Nearly six months have passed since I’ve last contributed to the blogosphere – so it feels like this is my second chance at trying to regain your trust, your friendship, your readership. Nearly two weeks away from the end of the year, I am now reflecting on these past few months. I’ve never felt more stretched to speak, write, and visit new places to meet new people and revisiting places to meet old friends, and trying to keep up with everything else in life.
English is still the main language that I was speaking and writing in all those places. I wish that I could speak heart-to-heart in Tagalog, Visayan, Cebuano, Ilonggo, Bahasa Indonesian, Cantonese/Mandarin, Thai, with the many people whom I have met. What I cannot say in your own languages, I still write with deep affection and admiration. In the coming years, it is my heart’s desire to learn to meet and accompany you in your own languages. Until then, please accept these brief “love notes.”
To my Indonesian sisters whom I met in November 2016, and again this past September, with the Presbyterian Women Global Exchange, you are beautiful and brave and bold. You shared the beautiful parts of your culture, music, arts and food. You shared about the challenges of being a Christian minority and the opportunities to work with other faith traditions for the betterment of civil society. You shared the brave desire to serve women suffering under domestic violence. You asked about programs from the Presbyterian Women. Who would know if you were asking for yourselves… for friends… or for other women in your families… in your communities. In the way that you were asking, especially weeks before #metoo and #churchtoo, you were also saying so much – and trying to do much more.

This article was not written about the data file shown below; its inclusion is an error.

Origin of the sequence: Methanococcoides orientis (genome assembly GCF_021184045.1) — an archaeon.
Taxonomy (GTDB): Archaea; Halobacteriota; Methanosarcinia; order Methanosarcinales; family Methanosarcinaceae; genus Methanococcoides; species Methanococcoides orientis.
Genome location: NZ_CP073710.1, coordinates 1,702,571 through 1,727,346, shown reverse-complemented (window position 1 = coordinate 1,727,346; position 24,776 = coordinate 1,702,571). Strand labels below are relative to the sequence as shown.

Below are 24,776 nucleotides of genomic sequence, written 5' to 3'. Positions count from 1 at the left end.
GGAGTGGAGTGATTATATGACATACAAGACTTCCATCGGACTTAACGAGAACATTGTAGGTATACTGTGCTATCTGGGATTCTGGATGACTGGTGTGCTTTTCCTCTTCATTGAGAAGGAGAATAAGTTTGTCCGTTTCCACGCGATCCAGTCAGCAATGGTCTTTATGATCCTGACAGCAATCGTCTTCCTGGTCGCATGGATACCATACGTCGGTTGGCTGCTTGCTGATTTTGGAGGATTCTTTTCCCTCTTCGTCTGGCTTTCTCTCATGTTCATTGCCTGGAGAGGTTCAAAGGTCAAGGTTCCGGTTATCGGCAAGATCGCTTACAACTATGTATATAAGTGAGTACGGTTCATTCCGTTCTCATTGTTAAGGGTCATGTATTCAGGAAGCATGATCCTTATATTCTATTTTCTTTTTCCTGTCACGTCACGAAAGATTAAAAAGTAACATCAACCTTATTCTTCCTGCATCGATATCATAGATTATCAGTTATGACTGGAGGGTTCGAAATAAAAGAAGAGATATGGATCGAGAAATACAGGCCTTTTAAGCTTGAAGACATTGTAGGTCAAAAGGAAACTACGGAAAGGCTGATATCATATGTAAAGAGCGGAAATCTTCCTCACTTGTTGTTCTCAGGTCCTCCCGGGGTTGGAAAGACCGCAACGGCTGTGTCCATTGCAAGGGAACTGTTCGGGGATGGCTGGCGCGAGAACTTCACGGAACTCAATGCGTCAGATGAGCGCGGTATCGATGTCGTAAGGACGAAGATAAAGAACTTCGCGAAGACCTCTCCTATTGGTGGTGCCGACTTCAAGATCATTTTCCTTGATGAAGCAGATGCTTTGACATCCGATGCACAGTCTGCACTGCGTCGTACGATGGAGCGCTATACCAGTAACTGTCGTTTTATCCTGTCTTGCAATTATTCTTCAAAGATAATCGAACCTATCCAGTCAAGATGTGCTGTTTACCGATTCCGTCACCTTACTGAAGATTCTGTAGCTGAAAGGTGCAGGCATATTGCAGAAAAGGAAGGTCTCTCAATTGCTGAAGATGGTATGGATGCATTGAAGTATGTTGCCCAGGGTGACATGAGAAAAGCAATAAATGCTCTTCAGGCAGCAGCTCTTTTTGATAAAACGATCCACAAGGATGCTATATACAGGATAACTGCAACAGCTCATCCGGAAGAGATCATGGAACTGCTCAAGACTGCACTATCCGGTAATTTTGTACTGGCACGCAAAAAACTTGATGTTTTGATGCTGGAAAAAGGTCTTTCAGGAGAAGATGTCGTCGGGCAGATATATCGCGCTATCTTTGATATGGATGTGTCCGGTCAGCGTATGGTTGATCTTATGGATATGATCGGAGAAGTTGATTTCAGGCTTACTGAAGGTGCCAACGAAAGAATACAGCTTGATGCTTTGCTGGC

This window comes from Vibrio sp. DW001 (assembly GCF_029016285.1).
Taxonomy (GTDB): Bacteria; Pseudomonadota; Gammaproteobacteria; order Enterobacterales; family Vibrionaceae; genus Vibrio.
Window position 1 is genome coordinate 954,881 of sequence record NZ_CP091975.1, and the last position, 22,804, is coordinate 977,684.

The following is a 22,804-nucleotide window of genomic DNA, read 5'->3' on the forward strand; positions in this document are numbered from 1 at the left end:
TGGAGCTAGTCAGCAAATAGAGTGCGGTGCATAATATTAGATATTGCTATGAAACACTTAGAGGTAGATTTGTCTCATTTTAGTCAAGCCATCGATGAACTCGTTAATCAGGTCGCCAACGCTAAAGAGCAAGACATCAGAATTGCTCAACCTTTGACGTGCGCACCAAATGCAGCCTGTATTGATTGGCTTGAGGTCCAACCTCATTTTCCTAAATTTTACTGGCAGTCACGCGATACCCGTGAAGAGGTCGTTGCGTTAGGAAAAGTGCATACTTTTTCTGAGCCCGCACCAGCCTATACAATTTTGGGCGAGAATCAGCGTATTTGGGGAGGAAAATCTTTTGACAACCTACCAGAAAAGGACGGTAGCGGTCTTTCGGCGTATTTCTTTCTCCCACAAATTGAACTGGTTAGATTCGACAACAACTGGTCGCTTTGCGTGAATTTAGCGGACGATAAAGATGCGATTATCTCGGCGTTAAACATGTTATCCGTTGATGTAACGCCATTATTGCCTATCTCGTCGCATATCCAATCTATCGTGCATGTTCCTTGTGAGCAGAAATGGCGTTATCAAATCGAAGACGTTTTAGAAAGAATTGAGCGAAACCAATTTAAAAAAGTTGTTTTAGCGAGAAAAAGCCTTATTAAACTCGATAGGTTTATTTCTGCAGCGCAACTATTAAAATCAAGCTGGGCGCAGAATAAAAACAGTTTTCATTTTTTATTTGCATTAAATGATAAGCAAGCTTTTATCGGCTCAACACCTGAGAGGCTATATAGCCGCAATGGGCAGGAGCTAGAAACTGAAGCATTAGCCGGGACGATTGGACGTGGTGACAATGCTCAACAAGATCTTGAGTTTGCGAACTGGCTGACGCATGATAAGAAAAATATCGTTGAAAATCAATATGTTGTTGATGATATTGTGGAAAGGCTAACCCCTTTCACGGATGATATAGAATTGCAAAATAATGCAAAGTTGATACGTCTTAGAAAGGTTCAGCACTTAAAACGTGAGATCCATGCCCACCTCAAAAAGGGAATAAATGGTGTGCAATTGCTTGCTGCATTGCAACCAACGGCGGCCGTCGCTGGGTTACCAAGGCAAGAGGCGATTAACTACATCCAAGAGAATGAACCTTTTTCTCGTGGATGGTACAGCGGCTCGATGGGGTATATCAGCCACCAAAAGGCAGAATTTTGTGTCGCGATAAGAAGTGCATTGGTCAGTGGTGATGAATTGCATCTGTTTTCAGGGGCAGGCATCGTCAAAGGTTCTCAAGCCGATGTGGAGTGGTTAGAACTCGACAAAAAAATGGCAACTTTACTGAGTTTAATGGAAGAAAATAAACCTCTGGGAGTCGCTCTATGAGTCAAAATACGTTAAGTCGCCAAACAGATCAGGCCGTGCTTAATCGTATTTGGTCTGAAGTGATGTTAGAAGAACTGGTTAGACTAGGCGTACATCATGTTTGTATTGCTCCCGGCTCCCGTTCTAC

To the United Church of Christ in the Philippines (UCCP) church workers who I’ve met at Dumaguete, but come from all over the Philippines, and especially the most recent ones who I’ve met in Western Visayas, thank you for your Facebook and actual friendship. In your pulpits, in your parsonages, in your communities, and in your families, you are striving to serve God and the people with the fullness of your hearts, minds and bodies. Such faithfulness demands me to step up my game and speak with as much theological and Biblical integrity, whenever you have invited me to preach in your pulpits and lecterns, walk and hear about the struggles and triumphs in your communities, meet your members.
To the unnamed young woman in Chiang Mai (Thailand) and older man from Culasi (Philippines) whose names I’ve forgotten, but whose gestures are well preserved in my memories, thank you for accompanying me. To the unnamed motorcycle drivers on Carlos P. Garcia Island (Bohol) and Madia-as (brief video below), thank you for holding onto me, even as I held onto you for my dear life. From my brief lifespan, you were only my first and second motorcycle rides through the Presbyterian history of churches, as well as the enduring witness of living churches and faithful church people. Desiring to explore and be fully immersed in the places where you live and where you come from, I was at your mercy. Not knowing where to step in a rice field or in a river bed, I have lost my footing and a shoe, in the mud. You have retrieved my shoes and tenderly washed both my shoe and foot. You’ve also shown me that I must learn again how to be served, not just how to serve.
To the creative people at Westminster Presbyterian Church, West Chester, who created the Wittenberg door, and to the UCCP church workers of Western Visayas Conference, you are now connected in a new way. This was our family’s second time to visit Westminster. That Sunday when our family visited in late October, we donned our Sunday best, in the Filipino way. In a barong, my husband Juan also placed Martin Luther’s black cap on his head, to complete the outfit. Although it seemed silly at the time, this picture has prompted serious theological reflection, “What does the Protestant Reformation mean for the Philippines 500 years later?” Or as I like to put it, “Can Martin Luther wear a barong?” Theologians like Dr. Everett Mendoza, Dr. Victor Aguilan, and many others have reflected on these questions, and I was privileged to facilitate this discussion with the current and retired church workers (even a recent widow!) of Western Visayas .